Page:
She had her eyes lasered in June 2015 by the touch-free SmartSurfACE method
Nadine Dietrich und Dr. Diego de Ortueta
Von links: Maria Widdermann, Dennis von Rüden, Nadine Dietrich und Dr. Diego de Ortueta in der Aurelios Augenklinik
Nadine, how many years did you wear glasses?
I wore corrective lenses for 30 years, the last 15 years mostly hard contacts. When my son was born, I switched from hard contacts to soft (day) contacts. Before the operation I had –4.75 dioptres in my left eye and –5.0 in my right eye.
What bothered you most about wearing corrective lenses?
I never felt good wearing glasses, as I just didn’t think they made me look good, especially as my vision got worse. My eyes looked so small behind the lenses. Also, I love sport and windsurfing, and corrective lenses were always such a limitation. For surfing I had to use soft contact lenses, and even then I had to improvise a lot, since dust and water are the enemies of any contact lens. It was always a challenge to do sport without having my eyes hurting. Glasses were also a bother when jogging, and in general they were simply annoying. My eyes would often get tired from looking at a computer screen all day and at home I didn’t like wearing glasses. Especially with a small child, glasses and contacts were just an additional hindrance in daily life. But without them, I couldn’t see at all well and that doesn’t work with a baby. Plus there are the usual problems – babies like to grab at your face, glasses can get broken, contacts fall out – in short, glasses and contacts bothered me, not to mention the costs for super-reflective glasses or high-end hard contacts.
What did you consider before deciding to go ahead with eye lasering?
I put the most thought into what the right method for me would be, and what would happen if I got other indications in old age like cataracts. The cut in the eye that they do in Lasik might be a problem then. Plus there was the fear that the flap might not grow back properly – and that as a mother with a child and my love of sport. So Lasik was not the first choice for me personally. When touch-free TransPRK became available, I wanted to get it done on my eyes immediately. Trustworthy, honest advice about all the advantages and disadvantages was very important to me. An experienced surgeon who was concerned about the good of his patients, and who used one of the world’s most advanced eye laser systems, was the perfect combination. I had very little reservations about any pain that might be involved. I gladly accepted that risk. Pain is relative and I thought “occasional pain” during a 24-hour period, what is that against having good eyes afterwards?
Were you afraid of the laser treatment?
Not really, since I’ve known my doctor, Dr de Ortueta, for a long time and also knew how he works and how careful he is.
What was the procedure like?
First they anaesthetised my eyes with drops, so I didn’t feel anything. Then they put on the lid speculum and taped my eyelids open. First you hear the “rushing” of the laser beam, and then it felt like a soft breeze on my eye. My vision got milkier and milkier. The fixation light got dimmer and dimmer. When the laser stopped, all I could see was a blurry, milky soup. But once Dr de Ortueta had moistened my eyes and put on the bandage lens, I could see amazingly clearly.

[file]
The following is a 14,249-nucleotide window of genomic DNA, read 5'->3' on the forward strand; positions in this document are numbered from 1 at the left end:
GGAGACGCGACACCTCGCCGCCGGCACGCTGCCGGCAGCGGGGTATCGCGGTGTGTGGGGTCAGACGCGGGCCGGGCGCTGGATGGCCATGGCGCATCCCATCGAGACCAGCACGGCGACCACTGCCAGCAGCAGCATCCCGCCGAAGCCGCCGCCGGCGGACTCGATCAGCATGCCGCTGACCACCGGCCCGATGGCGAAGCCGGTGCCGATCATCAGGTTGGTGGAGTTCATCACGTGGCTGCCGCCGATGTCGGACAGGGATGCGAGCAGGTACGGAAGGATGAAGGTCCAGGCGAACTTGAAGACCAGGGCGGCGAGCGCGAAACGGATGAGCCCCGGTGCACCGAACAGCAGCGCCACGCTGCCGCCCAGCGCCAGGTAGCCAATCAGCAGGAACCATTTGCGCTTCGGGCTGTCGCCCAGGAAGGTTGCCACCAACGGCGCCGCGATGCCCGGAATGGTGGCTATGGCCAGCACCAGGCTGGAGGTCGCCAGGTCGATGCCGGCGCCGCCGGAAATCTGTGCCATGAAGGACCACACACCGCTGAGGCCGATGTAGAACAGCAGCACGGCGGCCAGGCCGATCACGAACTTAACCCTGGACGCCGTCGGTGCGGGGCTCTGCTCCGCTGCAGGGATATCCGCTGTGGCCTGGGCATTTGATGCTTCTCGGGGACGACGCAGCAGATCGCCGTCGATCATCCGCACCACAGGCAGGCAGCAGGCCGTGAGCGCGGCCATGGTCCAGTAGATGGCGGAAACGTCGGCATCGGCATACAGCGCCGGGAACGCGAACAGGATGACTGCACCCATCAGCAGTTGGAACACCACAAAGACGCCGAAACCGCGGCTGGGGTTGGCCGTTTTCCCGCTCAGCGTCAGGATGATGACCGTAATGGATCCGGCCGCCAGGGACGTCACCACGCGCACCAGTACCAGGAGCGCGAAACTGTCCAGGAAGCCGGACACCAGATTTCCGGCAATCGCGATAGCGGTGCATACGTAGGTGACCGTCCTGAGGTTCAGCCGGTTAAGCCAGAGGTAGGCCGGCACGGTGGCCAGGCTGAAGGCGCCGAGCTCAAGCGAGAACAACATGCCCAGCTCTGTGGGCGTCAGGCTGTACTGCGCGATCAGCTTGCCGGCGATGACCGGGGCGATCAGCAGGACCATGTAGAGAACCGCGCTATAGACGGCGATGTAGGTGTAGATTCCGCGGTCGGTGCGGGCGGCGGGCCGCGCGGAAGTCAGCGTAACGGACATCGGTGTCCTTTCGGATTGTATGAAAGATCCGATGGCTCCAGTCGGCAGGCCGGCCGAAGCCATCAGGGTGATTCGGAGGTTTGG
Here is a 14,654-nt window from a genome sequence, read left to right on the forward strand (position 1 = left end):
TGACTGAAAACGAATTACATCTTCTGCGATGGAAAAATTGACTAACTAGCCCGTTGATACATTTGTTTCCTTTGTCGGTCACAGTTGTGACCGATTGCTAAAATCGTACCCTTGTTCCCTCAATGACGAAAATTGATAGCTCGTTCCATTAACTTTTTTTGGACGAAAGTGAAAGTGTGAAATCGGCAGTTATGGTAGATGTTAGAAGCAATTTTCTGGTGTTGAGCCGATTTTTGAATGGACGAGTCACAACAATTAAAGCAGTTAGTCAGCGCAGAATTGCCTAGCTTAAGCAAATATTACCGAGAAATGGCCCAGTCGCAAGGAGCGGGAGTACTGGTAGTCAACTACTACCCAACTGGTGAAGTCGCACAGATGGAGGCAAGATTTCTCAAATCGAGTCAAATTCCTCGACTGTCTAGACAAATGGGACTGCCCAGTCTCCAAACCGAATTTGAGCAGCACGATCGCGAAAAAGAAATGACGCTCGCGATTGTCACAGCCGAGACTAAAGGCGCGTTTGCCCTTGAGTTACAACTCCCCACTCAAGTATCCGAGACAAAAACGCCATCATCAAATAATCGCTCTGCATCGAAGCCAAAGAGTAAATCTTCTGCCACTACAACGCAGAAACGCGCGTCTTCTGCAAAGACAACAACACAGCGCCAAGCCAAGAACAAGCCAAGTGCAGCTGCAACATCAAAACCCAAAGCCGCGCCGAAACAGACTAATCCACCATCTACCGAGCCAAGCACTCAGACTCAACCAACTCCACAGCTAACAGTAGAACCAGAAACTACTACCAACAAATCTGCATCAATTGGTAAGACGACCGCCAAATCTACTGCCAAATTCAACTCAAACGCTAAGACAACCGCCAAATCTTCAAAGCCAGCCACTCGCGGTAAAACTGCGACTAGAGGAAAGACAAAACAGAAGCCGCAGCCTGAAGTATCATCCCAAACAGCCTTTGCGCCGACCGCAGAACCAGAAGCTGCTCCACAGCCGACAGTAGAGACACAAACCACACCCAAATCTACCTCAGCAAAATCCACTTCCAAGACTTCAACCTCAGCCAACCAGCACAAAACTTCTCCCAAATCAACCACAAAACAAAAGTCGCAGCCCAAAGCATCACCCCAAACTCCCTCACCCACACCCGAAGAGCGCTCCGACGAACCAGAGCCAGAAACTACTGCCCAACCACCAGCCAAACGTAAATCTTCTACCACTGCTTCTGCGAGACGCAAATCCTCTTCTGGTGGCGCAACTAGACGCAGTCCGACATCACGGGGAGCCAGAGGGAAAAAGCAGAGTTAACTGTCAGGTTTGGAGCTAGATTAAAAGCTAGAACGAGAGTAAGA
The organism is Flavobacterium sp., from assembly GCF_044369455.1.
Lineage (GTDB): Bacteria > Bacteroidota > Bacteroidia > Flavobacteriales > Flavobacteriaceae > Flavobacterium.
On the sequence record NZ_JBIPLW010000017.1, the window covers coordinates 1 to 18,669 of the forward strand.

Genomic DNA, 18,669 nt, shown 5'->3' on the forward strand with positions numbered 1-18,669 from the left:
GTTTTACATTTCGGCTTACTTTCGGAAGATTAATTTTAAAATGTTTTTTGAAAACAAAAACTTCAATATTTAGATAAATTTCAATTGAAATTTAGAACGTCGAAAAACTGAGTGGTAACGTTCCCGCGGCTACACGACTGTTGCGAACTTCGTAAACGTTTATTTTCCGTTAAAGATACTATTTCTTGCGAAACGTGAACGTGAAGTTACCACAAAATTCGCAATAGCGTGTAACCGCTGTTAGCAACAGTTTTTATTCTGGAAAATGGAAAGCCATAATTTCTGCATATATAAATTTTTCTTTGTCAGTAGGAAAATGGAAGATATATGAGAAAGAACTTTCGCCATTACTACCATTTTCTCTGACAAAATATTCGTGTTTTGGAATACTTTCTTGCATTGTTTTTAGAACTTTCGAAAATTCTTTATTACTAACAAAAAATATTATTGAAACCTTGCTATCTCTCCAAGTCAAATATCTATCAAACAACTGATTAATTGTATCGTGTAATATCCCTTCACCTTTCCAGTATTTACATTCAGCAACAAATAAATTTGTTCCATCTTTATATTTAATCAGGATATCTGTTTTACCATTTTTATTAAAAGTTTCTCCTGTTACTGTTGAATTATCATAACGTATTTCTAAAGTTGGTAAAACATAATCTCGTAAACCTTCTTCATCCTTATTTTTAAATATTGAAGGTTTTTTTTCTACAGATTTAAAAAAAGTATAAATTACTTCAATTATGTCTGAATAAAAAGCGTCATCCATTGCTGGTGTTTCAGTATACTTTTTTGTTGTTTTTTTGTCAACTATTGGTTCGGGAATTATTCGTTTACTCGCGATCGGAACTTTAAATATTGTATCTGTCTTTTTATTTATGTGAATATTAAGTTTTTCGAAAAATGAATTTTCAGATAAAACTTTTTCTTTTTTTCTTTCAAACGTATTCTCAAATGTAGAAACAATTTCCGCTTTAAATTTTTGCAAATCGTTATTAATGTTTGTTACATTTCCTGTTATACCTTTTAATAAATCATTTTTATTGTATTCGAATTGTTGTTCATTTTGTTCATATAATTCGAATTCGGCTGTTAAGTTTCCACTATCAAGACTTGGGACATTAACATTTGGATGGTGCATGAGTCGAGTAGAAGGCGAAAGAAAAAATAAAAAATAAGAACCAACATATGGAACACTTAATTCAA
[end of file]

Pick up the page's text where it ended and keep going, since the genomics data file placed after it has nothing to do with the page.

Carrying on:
Could you see everything right after the laser treatment? What kind of feeling was that?
Immediately after the procedure I had 40% visual acuity, so it was still limited and I couldn’t see everything entirely clearly yet. But it was already much better than before without glasses. The next morning the epithelium was already two-thirds closed and my visual acuity had improved to 45%. After about 20 days I had constant 100% acuity.
Did you experience pain in the days following the operation?
During the consultation I was told that barely 10% of patients experience any pain worth mentioning after TransPRK. I did, because contrary to expectations I was among the 10% who do have controllable pain after TransPRK treatment. But it was no big problem – headache-like, sometimes dry eyes, tiredness, occasional acute pain. Not continuous, and only during a 24-hour period. It was the final epithelium closure process. Local painkillers kept it within a reasonable and controllable range. Looking back, it was definitely worth it.
You said you really enjoy sport. How long did it take until you could get back to it?
I gave myself a 2-week break. I wanted to avoid getting something in my eye needlessly. I could have started earlier.There’s no reason not to get back into normal fitness training after about 5 days.
How has your life changed after getting your eyes lasered?
Since the operation I can do things that would have been almost impossible before, like go snorkelling on holiday. The feeling of not being dependent on corrective lenses is really great. I think that the operation has greatly improved my quality of life. Not to mention the feeling when you wake up in the morning and see well instantly! I still love it, even after three years.
What advice do you have for people who might be thinking about getting their eyes lasered?
You need to be well informed about treatment methods, consider their advantages and disadvantages, and think about possible indications later in life, like cataracts. It’s important to be able to trust the doctor, and not try to save money in the wrong place.